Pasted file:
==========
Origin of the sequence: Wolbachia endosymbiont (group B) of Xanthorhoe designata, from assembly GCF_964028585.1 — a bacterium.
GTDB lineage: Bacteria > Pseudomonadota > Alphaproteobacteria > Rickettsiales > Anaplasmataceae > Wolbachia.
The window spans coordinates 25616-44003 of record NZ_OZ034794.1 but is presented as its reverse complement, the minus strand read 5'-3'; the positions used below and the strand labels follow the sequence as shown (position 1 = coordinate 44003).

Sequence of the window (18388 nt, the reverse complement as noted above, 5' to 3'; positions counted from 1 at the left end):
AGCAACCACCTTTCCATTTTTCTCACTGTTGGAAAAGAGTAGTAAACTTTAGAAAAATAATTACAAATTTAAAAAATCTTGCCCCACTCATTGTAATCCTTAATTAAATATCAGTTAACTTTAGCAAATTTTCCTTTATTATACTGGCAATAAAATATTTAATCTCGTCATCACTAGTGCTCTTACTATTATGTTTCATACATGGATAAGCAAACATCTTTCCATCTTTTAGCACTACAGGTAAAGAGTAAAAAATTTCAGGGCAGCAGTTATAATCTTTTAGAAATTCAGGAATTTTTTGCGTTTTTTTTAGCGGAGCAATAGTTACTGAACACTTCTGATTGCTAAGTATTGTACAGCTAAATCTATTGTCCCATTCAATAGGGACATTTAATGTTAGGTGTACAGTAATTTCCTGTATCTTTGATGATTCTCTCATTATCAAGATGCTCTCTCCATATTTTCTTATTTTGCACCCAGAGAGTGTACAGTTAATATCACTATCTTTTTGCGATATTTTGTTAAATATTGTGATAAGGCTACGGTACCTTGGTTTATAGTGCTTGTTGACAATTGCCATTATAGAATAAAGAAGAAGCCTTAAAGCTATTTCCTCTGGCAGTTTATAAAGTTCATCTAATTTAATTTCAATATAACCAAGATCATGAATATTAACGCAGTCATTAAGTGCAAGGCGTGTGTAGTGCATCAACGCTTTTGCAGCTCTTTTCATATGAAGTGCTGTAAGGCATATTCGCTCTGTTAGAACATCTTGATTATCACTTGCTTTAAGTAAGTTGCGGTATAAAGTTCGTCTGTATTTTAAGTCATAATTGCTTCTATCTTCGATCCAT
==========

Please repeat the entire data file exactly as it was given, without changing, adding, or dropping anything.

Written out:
Origin of the sequence: Wolbachia endosymbiont (group B) of Xanthorhoe designata, from assembly GCF_964028585.1 — a bacterium.
GTDB lineage: Bacteria > Pseudomonadota > Alphaproteobacteria > Rickettsiales > Anaplasmataceae > Wolbachia.
The window spans coordinates 25616-44003 of record NZ_OZ034794.1 but is presented as its reverse complement, the minus strand read 5'-3'; the positions used below and the strand labels follow the sequence as shown (position 1 = coordinate 44003).

Sequence of the window (18388 nt, the reverse complement as noted above, 5' to 3'; positions counted from 1 at the left end):
AGCAACCACCTTTCCATTTTTCTCACTGTTGGAAAAGAGTAGTAAACTTTAGAAAAATAATTACAAATTTAAAAAATCTTGCCCCACTCATTGTAATCCTTAATTAAATATCAGTTAACTTTAGCAAATTTTCCTTTATTATACTGGCAATAAAATATTTAATCTCGTCATCACTAGTGCTCTTACTATTATGTTTCATACATGGATAAGCAAACATCTTTCCATCTTTTAGCACTACAGGTAAAGAGTAAAAAATTTCAGGGCAGCAGTTATAATCTTTTAGAAATTCAGGAATTTTTTGCGTTTTTTTTAGCGGAGCAATAGTTACTGAACACTTCTGATTGCTAAGTATTGTACAGCTAAATCTATTGTCCCATTCAATAGGGACATTTAATGTTAGGTGTACAGTAATTTCCTGTATCTTTGATGATTCTCTCATTATCAAGATGCTCTCTCCATATTTTCTTATTTTGCACCCAGAGAGTGTACAGTTAATATCACTATCTTTTTGCGATATTTTGTTAAATATTGTGATAAGGCTACGGTACCTTGGTTTATAGTGCTTGTTGACAATTGCCATTATAGAATAAAGAAGAAGCCTTAAAGCTATTTCCTCTGGCAGTTTATAAAGTTCATCTAATTTAATTTCAATATAACCAAGATCATGAATATTAACGCAGTCATTAAGTGCAAGGCGTGTGTAGTGCATCAACGCTTTTGCAGCTCTTTTCATATGAAGTGCTGTAAGGCATATTCGCTCTGTTAGAACATCTTGATTATCACTTGCTTTAAGTAAGTTGCGGTATAAAGTTCGTCTGTATTTTAAGTCATAATTGCTTCTATCTTCGATCCAT